Hi. This post contains affiliate links, which means I earn a tiny commission if you purchase something after clicking on my link. This helps keep my blog up and running. Thanks!
Last weekend when I was at Target, I only had time to try on one pair of jeans from their new denim line, Universal Thread. But that didn’t satiate my curiosity. So I went back and tried on their $24.99 high-rise skinny jeans, which comes in three washes: dark wash, medium wash, and black.
I didn’t get around to any of the colored jeans or the ones with distressing or other details. To be honest, I’m not sure if they were even stocked at the Target I visited. I find the organization on the floor confusing sometimes. Some jeans are folded and stacked on shelves. Others hang from the racks. It’s easy to miss something, so I suggest taking a look online first so that you have an idea of what the options are and what you might want to keep an eye out for in store.
In my last post, I tried on the dark wash. Let’s review shall we?
Here’s the stock photo for the dark wash. Colors on the website seem pretty accurate, and fitting room lighting sucks, so I thought it best to include the stock photo so you can see what the color is supposed to look like. The dark wash is very dark, almost black.
I tried on my usual denim size and one size up. Visually, they were pretty much the same, but comfort wise, the bigger size won. The fit was great all around — no gaping and no sagging in the front or the back. I’m wearing the short here and the length was perfect for petite me. I’m 5′ 3″ for reference. These jeans also come in regular and long lengths. The fiber content is 90% cotton, 7% polyester, and 3% Lycra and the jeans were made in Pakistan. The dark wash was a little rough feeling, but not distractingly so.
Next, I tried on the medium wash. (Someone get this model a new pair of shoes! She’s hanging off the back of these.)
These had the same fiber content as the dark wash and were also made in Pakistan. I found the fit similar to the dark wash, so again, I decided to go up a size for comfort. I’m wearing one size up in the regular length here, which of course, is too long for shorty like me. It’s wrinkled in the knees, but maybe that’s because they’re too long. Interestingly, the fabric on this pair felt a little softer. The whiskering detail on the front is a nice touch.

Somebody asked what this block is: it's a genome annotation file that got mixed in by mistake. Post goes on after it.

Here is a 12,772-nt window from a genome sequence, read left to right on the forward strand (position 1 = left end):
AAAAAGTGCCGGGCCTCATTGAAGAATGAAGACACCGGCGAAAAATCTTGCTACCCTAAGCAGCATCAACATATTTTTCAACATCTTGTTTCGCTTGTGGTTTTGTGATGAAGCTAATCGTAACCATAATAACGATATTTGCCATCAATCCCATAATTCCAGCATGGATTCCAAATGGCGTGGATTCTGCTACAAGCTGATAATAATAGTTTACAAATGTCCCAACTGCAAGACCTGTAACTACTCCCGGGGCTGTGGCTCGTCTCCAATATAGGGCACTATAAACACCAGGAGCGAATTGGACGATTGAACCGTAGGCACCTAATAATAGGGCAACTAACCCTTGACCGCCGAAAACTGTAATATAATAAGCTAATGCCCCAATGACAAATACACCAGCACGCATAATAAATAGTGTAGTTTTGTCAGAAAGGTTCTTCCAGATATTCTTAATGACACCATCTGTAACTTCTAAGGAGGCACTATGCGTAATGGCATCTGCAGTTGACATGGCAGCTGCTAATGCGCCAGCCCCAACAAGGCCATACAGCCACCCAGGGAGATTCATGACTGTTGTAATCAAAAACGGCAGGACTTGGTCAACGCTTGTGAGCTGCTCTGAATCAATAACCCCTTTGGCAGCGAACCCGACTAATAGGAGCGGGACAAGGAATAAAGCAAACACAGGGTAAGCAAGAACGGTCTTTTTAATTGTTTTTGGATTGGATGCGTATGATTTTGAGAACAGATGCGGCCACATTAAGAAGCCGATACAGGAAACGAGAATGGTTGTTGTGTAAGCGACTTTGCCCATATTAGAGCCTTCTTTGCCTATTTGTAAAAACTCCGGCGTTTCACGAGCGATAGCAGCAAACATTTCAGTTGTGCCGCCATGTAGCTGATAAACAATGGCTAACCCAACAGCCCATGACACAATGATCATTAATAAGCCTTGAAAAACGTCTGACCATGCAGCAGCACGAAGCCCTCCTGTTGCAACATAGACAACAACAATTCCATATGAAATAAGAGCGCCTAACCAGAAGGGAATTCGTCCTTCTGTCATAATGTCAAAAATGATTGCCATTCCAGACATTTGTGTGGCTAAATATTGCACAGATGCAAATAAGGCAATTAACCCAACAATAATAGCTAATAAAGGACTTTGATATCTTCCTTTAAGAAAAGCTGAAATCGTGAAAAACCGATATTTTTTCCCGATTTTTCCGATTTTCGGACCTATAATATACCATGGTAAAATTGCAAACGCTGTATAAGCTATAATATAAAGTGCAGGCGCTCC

Next up: the same cut of jeans in black.
These were made in Cambodia and have a different fiber content: 60% cotton, 32% rayon, and 2% Lycra. The fabric is thinner and softer than the other two pairs and I found that I didn’t need to size up in these. They’re like jeggings. They are jeggings? I mean, I really don’t know what the difference is between these and jeggings.
Speaking of jeggings, there exists a pair of Universal Thread high-rise jeggings, so I tried them too. They’re listed as “short” on the website, which I guess is why they look cropped on the model.
They’re really soft. Oh, I get it now. Jeggings are super soft. Sorry if that’s obvious to you. I don’t own any jeggings, so I didn’t know! I mean, I kind of did. I’ve tried on legging pants from Uniqlo before (which totally do not work for me). Those are more like leggings whereas these Universal Thread ones retain a denim-ness about them, at least visually. Made in Vietnam, the fiber content for these is 48% cotton, 43% lyocell (a kind of rayon made out of dissolving wood pulp), 1% polyester, and 2% spandex. I tried my usual size and while it was snug to get into, it didn’t feel uncomfortable due to the softness of the fabric.
I also tried a size up and I’m torn! I’m not sure which size I’d get. They look the same in the photos, in which case I’d usually go with the larger size for comfort. Yet, I worry they’d stretch out over time and get baggy, so go with your regular size? I’m not sure why I fear the jeggings will stretch but didn’t feel the same way about the jeans. For all I know, those get baggy too, but the jeans had a tag touting the inclusion of Lycra Xtra Life, which implied they would retain their shape. Who knows, though.
Something different about the jeggings is that they have a Chitosan finish. They were manufactured via Kitotex, which I went a bit into in my last post. That process consumes less energy, water, and chemicals than conventional means. It also involves shrimp. Yes, shrimp. The high-rise jeans I tried on didn’t include any information about how they’re made, so I take this to mean they are made in the conventional, water-hogging way that most jeans are made.
I don’t need any more jeans (especially since I caved several posts ago and bought a pair of Everlane high-rise skinny jeans that were made in a LEED-certified factory). So the best thing for me to do is resist the new thing and wear the jeans I already own. The most environmentally kind thing we can do about our clothing is to consume less of it in the first place and get more wear out of what we already have. If you’re in the market for denim, I hope my info about fit has been helpful. If you own some Universal Thread denim, I’d love to hear how they worked for you and whether or not they stretched out.
I didn’t leave completely empty handed, though. I ended up loving the button down shirt (manufactured in Indonesia) that I tried with the jeans. It’s made out of a gauzy-feeling cotton with just a touch of spandex for warmer weather, something that I lacked in my wardrobe. I’ve worn this outfit three days in a row during a streak of unseasonably warm weather here in the Bay Area and I love it so much that I don’t care!